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Roses Are Red, Lipstick (Still) Has Lead

More than a year after health groups reported that top-selling lipsticks contain lead, the FDA is just sitting on the results of the research.

Any day now, President Obama will name the head of the Food and Drug Administration, and the question is: Will the new FDA revive its passion for the public interest, or continue giving consumers the toxic kiss off?  

Case in point: lead in lipstick. More than a year after health groups in the U.S. reported that top-selling lipsticks contain lead, FDA is sitting on the results of its own research.  

Meanwhile, new tests reveal that lipstick isn't the only make-up with a heavy-metal problem. Health Canada announced last week that if found lead, arsenic, mercury and cadmium during routine testing of children's face paints. The results were immediately announced to the public as the government evaluates next steps.

Health Canada is also conducting a major review of chemicals in cosmetics, and creating an "ingredient hotlist" to prevent harmful chemicals from entering beauty products in the future.

Here at home, Americans are left to wonder about the safety of cosmetics.  Unlike Health Canada, the U.S. FDA has no toxic-chemical designation, does not conduct routine safety testing of personal care products, and -- as the lipstick saga shows -- doesn't even bother to share its science with the public.

Lead in Lipstick Jungle 

The story began with internet rumors claiming that popular brands of lipstick contained lead, a highly toxic heavy metal that can affect brain development at the lowest doses.

Not true, said the cosmetics industry.  

True, according to tests conducted in October 2007 by the Campaign for Safe Cosmetics: 61% of the lipsticks tested contained lead, including a $24 tube of Christian Dior Addict and six L'Oreal brands. (In contrast, a $1.99 tube of Wet & Wild and several Revlon lipsticks did not contain lead).   

FDA said it would conduct its own analysis, and several U.S. Senators urged FDA to test a wide range of lipsticks, publicly report the results, and take immediate action to reduce lead exposure from cosmetics.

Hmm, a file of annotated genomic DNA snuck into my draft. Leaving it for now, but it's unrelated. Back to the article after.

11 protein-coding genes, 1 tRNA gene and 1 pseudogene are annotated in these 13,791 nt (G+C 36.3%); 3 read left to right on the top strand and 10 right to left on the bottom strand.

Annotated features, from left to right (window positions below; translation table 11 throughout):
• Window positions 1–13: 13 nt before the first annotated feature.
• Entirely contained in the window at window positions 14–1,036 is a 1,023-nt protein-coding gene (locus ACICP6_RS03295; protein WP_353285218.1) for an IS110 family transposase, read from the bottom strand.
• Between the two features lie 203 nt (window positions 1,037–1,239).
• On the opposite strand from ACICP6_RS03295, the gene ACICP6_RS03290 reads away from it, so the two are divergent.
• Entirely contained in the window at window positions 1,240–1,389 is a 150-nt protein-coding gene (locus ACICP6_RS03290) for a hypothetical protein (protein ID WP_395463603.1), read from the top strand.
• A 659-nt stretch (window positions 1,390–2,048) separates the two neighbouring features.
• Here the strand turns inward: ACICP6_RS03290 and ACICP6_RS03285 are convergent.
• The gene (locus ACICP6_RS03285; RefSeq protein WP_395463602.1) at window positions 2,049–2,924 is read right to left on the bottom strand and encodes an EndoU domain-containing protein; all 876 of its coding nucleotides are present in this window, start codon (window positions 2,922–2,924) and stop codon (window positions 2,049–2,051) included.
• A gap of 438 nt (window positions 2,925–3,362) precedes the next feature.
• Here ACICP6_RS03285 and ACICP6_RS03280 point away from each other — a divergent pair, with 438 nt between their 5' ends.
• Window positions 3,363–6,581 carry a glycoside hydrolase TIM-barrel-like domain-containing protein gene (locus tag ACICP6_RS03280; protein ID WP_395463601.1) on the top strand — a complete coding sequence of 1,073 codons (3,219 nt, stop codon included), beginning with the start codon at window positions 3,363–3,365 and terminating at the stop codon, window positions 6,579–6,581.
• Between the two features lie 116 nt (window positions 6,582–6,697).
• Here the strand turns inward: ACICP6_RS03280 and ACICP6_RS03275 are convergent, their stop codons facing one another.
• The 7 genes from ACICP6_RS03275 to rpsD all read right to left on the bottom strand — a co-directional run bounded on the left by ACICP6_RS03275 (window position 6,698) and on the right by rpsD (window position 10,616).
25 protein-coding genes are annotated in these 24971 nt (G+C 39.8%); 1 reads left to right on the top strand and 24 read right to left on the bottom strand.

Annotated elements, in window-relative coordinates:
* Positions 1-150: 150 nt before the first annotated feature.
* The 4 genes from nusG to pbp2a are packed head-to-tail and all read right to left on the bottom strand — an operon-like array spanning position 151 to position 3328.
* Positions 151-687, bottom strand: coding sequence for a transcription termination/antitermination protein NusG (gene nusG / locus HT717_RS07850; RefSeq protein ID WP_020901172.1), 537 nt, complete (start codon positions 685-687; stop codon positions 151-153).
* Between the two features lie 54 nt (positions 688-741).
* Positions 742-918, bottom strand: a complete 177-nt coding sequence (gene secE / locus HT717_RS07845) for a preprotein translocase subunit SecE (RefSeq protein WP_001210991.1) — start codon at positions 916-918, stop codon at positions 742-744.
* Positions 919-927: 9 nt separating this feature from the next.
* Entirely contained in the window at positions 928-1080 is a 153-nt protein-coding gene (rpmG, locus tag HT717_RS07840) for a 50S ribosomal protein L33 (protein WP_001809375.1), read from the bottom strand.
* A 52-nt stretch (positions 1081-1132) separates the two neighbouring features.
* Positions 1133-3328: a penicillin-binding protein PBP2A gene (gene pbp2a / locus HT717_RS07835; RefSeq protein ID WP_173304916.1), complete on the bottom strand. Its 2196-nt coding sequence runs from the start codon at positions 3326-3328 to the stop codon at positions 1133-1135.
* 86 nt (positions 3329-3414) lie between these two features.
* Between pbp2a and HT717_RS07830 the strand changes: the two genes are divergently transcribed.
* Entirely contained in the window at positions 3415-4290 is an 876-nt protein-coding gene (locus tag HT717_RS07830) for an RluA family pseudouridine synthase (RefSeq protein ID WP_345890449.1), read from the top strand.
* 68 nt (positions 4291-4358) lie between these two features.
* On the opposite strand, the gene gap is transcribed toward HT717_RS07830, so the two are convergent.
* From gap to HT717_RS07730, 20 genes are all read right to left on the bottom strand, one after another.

Fourteen months later, FDA has made no public statements, issued no report and taken no action to reduce lead exposures.   

It takes about 10 days to turn around lead tests in a lab, so what's the hold up? FDA is saying they will not release their study until it is published in a peer-reviewed journal -- a process that could take years. 

In the meantime, don't expect any action from the beauty industry. L'Oreal has repeatedly dismissed concerns about lead with the statement that their brands are "in full compliance with FDA regulations." 

Unfortunately, FDA doesn't regulate lead in cosmetic products. 

Bush-era Tactics 

This isn't the first time FDA has kept science from the public with the peer-review journal excuse. In 2002, environmental groups reported that 70% of personal care products tested contained phthalates, a set of industrial chemicals linked to birth defects and infertility. 

FDA conducted its own study of phthalates in cosmetics in 2003 but did not release the data despite a Freedom of Information Act request filed by environmental groups. The FDA study eventually appeared -- three years later -- in a journal edited by an Estee Lauder staffer.

The public was not notified, the article cost $35, and the raw data was not disclosed as required by law. 

So what's going on at the FDA Office of Cosmetics? 

As I wrote in my book, "Not Just a Pretty Face: The Ugly Side of the Beauty Industry," in recent years, the agency has served more as a marketing arm for the beauty industry than a watchdog for public health.

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